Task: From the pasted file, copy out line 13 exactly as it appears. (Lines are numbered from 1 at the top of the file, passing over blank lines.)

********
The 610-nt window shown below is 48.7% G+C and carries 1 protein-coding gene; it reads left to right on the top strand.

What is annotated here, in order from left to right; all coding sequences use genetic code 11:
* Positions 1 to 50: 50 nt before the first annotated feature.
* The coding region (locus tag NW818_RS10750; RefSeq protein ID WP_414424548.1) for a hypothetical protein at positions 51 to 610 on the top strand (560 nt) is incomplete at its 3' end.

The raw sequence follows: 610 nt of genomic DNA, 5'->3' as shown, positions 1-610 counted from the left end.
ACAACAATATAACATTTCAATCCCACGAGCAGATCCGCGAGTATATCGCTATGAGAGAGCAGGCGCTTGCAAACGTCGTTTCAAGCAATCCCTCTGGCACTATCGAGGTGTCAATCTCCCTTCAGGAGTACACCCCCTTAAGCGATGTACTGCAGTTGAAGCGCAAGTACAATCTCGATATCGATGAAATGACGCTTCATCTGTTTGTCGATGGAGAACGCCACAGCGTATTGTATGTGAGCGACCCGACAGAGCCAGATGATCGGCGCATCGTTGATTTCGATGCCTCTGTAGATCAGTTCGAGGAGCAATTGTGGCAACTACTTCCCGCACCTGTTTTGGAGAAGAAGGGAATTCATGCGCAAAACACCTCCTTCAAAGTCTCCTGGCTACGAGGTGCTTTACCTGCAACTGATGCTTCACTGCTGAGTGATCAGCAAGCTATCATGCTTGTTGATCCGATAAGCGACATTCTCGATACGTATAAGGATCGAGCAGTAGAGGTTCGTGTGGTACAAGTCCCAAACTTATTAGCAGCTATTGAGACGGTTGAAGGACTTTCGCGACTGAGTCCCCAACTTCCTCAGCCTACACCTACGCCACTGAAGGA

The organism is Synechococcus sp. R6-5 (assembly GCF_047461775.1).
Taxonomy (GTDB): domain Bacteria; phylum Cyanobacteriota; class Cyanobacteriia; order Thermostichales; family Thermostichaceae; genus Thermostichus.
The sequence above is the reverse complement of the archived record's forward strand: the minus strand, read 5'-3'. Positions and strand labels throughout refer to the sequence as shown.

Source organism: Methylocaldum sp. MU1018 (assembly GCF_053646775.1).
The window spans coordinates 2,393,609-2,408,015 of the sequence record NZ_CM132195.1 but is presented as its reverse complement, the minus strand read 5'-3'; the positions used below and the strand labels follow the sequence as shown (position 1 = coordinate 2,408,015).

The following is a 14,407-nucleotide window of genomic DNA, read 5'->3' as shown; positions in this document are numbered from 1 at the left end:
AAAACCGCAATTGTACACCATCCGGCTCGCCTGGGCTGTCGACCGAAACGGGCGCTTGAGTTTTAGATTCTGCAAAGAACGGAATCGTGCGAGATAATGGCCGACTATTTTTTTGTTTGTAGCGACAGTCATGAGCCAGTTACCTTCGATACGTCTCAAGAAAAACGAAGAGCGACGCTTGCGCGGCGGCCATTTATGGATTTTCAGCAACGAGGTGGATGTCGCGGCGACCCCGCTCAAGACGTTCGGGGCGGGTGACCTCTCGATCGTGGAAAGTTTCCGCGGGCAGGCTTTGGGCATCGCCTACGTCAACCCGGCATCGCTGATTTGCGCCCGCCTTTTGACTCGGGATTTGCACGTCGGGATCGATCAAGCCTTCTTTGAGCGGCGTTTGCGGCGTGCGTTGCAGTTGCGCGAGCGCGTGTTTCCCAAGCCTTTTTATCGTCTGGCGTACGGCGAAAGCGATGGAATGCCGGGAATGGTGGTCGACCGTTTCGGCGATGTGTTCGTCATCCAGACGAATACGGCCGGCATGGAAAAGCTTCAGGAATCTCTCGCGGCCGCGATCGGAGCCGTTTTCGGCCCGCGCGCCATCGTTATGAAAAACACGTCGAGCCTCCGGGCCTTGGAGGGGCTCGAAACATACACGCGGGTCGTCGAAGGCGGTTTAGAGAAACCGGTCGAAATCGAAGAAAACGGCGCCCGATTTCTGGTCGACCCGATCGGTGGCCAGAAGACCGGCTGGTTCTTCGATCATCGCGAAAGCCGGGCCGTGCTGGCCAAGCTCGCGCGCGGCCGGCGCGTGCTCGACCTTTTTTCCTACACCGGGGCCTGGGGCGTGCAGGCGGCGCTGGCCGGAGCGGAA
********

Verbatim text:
AAAACCGCAATTGTACACCATCCGGCTCGCCTGGGCTGTCGACCGAAACGGGCGCTTGAGTTTTAGATTCTGCAAAGAACGGAATCGTGCGAGATAATGGCCGACTATTTTTTTGTTTGTAGCGACAGTCATGAGCCAGTTACCTTCGATACGTCTCAAGAAAAACGAAGAGCGACGCTTGCGCGGCGGCCATTTATGGATTTTCAGCAACGAGGTGGATGTCGCGGCGACCCCGCTCAAGACGTTCGGGGCGGGTGACCTCTCGATCGTGGAAAGTTTCCGCGGGCAGGCTTTGGGCATCGCCTACGTCAACCCGGCATCGCTGATTTGCGCCCGCCTTTTGACTCGGGATTTGCACGTCGGGATCGATCAAGCCTTCTTTGAGCGGCGTTTGCGGCGTGCGTTGCAGTTGCGCGAGCGCGTGTTTCCCAAGCCTTTTTATCGTCTGGCGTACGGCGAAAGCGATGGAATGCCGGGAATGGTGGTCGACCGTTTCGGCGATGTGTTCGTCATCCAGACGAATACGGCCGGCATGGAAAAGCTTCAGGAATCTCTCGCGGCCGCGATCGGAGCCGTTTTCGGCCCGCGCGCCATCGTTATGAAAAACACGTCGAGCCTCCGGGCCTTGGAGGGGCTCGAAACATACACGCGGGTCGTCGAAGGCGGTTTAGAGAAACCGGTCGAAATCGAAGAAAACGGCGCCCGATTTCTGGTCGACCCGATCGGTGGCCAGAAGACCGGCTGGTTCTTCGATCATCGCGAAAGCCGGGCCGTGCTGGCCAAGCTCGCGCGCGGCCGGCGCGTGCTCGACCTTTTTTCCTACACCGGGGCCTGGGGCGTGCAGGCGGCGCTGGCCGGAGCGGAA